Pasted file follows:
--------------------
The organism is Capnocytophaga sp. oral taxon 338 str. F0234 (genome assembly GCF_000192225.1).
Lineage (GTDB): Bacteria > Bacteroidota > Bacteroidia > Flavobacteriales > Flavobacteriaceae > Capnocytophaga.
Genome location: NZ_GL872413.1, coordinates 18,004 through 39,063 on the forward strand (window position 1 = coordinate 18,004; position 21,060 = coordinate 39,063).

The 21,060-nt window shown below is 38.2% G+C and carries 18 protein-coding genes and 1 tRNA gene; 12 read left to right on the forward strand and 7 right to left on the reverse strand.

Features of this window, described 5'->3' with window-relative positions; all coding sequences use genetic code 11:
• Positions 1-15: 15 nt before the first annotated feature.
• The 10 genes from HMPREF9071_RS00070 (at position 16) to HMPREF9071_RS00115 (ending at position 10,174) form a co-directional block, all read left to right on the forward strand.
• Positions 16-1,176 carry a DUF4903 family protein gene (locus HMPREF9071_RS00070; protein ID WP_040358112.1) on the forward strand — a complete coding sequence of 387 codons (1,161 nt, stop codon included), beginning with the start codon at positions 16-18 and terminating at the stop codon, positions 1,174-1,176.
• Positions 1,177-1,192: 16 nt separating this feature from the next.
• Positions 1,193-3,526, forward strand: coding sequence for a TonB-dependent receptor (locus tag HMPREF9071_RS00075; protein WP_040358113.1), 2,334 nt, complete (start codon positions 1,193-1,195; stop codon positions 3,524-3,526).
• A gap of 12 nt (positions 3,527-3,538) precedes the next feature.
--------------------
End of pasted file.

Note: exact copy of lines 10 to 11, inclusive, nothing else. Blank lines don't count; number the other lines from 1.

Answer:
• Positions 1,193-3,526, forward strand: coding sequence for a TonB-dependent receptor (locus tag HMPREF9071_RS00075; protein WP_040358113.1), 2,334 nt, complete (start codon positions 1,193-1,195; stop codon positions 3,524-3,526).
• A gap of 12 nt (positions 3,527-3,538) precedes the next feature.